Report shows bright potential for solar energy by mid-century


The Nellis Solar Power Plant covers 140 acres in southern Nevada. (U.S. Air Force photo/Airman 1st Class Nadine Y. Barclay)
The Nellis Solar Power Plant covers 140 acres in southern Nevada and ranks as the 2nd largest in North America. (Nadine Y. Barclay/Wikimedia)
Nick Fetty | September 30, 2014

Solar energy could become the world’s largest source of electricity by 2050 according to research by the International Energy Agency.

The IEA produced two reports (one for photovoltaic energy and one for thermal electricity) which lay out ways for solar photovoltaic (PV) systems to provide 16 percent of the world’s electricity consumption by 2050, while solar thermal electricity (STE) from concentrating solar power (CSP) plants would provide an additional 11 percent. Solar would replace fossil fuels are the largest supplier of electricity and could save an estimated 6 billion tonnes of carbon dioxide per year by 2050.

Solar technology has decreased in price in recent years and this trend must continue for the IEA to reach its goals. The potential of electricity production through PV systems has increased significantly since the 2010 report which predicted it would produce 11 percent of the world’s electricity consumption. The new report anticipates that solar will overtake fossil fuels as the top electricity supplier between 2025 and 2030.

It should be noted that these reports offer suggestions for improving solar energy usage based on current and projected trends and therefore are not meant to be forecasts.

In 2012, Iowa’s solar energy capacity was 1.2 MW compared to 5,133 MW from wind power. A report by the Institute for Local Self-Reliance projected that Iowa could produce 20 percent of its electricity consumption through solar panel use on rooftops and earlier this year the state’s largest solar array opened in Kalona.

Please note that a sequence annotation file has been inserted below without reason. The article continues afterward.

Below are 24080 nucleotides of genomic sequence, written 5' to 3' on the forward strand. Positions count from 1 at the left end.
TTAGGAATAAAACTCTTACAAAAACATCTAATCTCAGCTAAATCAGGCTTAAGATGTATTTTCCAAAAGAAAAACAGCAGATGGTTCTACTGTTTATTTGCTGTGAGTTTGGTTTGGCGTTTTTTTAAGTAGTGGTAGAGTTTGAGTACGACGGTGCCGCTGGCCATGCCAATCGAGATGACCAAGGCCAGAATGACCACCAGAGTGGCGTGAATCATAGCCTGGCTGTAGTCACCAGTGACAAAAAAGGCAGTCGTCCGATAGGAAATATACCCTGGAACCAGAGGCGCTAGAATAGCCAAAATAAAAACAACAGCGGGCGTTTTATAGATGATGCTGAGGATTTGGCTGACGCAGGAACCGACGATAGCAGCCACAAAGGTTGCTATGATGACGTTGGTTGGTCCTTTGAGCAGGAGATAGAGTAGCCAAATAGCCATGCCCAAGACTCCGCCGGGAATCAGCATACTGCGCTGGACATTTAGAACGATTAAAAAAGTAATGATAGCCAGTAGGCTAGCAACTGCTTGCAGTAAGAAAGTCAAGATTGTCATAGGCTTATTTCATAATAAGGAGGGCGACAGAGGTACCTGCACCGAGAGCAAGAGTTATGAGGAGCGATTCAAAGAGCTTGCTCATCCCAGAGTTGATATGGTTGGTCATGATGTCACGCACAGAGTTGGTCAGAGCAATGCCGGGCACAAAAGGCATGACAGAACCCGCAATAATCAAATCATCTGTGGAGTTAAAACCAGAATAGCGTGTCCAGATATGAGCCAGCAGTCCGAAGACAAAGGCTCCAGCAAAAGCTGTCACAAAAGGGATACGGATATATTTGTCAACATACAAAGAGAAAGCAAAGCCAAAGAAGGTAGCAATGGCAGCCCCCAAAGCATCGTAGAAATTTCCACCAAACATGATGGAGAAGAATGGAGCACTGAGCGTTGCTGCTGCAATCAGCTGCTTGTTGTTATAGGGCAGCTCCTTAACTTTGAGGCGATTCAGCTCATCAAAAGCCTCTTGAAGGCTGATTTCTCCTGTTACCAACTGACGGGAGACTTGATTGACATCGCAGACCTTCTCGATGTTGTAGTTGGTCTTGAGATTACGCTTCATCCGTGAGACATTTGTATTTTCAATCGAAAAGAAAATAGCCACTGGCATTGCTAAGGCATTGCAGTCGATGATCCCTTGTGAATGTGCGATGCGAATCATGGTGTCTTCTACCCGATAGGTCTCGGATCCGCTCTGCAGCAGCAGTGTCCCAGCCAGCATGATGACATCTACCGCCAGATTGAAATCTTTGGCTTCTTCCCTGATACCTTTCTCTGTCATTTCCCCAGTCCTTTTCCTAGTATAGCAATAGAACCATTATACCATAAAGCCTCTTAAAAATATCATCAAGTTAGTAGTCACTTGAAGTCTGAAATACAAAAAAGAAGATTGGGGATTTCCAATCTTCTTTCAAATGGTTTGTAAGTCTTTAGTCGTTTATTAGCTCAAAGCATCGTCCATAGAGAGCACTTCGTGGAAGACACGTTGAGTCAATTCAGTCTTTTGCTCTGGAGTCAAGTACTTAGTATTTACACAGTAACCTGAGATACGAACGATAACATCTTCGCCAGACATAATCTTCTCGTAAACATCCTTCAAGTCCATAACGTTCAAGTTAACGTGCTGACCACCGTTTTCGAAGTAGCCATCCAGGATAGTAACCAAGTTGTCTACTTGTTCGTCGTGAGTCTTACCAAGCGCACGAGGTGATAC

Iowa Lakes Community College opens new green building for studies in energy, environment


Nick Fetty | September 2, 2014

The new Sustainable Energy Resources and Technologies (SERT) building  on the Iowa Lakes Community College Esterville campus was not only built with the environment in mind but also aims to prepare students for careers in energy and environmental fields.

The 30,000-square foot facility opened its doors last week and nearly everything on the inside is built from recycled or repurposed materials. The building was originally purchased during a sheriff’s auction in 2010 and was initially used for vehicle storage. Renovation of the new facility began in May of 2013 which included adding an “energy-efficient geothermal and photovoltaic HVAC system.” The building also has solar panels that not only generate energy but also teach students how photovoltaic systems work.

SERT is equipped with classroom spaces and other resources for two-year degrees in Engineering Technology, Electrical Technology, HVAC, Water Quality and Sustainable Aquatic Resources, Environmental Studies as well as Wind Energy and Turbine Technology classes. The college currently has about 60 students preparing to be wind turbine technicians as the industry continues to grow, particularly in Iowa. WindTest, a company based out of Germany, will also test prototype wind turnbines within a 25-mile radius of the campus. The opening of the new facility marked the 10th year anniversary of the college’s wind energy program.

Iowa Lakes Community College enrolls more than 3,000 students and has campuses in  Algona, Emmetsburg, Estherville, Spencer and Spirit Lake. The school opened its doors in 1966 and mostly serves students in northwest Iowa and southwest Minnesota.

MidAmerican purchases massive solar power plant


Photo by World Bank Photo Collection, Flickr

MidAmerican Energy Holdings is set to add solar power as an energy source. Iowa’s largest electric and gas company is purchasing a photovoltaic power plant in San Luis Obispo County, California.

This plant is one of the two largest photovoltaic facilities in the world.

MidAmerican – already a wind-powered energy leader – made this purchase in order to increase their renewable energy sources.

For more information on the purchase, read the Press-Citizen’s article here.

To achieve Obama’s SOTU goal, Iowa may need to invest in solar energy


 

Photo from the 2009 Solar Decathlon in Washington DC. Credit: F. Delventhal, Flickr.

 

Former Hawkeye football star Tim Dwight is among those pushing to incentivize solar energy in Iowa

In last night’s State of the Union address, President Barack Obama set forth an ambitious national goal: to derive 80 percent of electricity from “clean energy” sources by 2035 – a notion praised by a group of key Senators.

“Some folks want wind and solar. Others want nuclear, clean coal, and natural gas,” he told the joint session of Congress.

But for the U.S. to reach that goal, states will need to drastically reshape their economies, and Iowa is no exception.

Though Iowa is now the second leading producer of wind energy in the country, about 72 percent of its energy still comes from coal-fire plants that are often outmoded, according an Iowa Physicians for Responsibility report. To reach Obama’s renewable goal, we may need to look to the sun.  Continue reading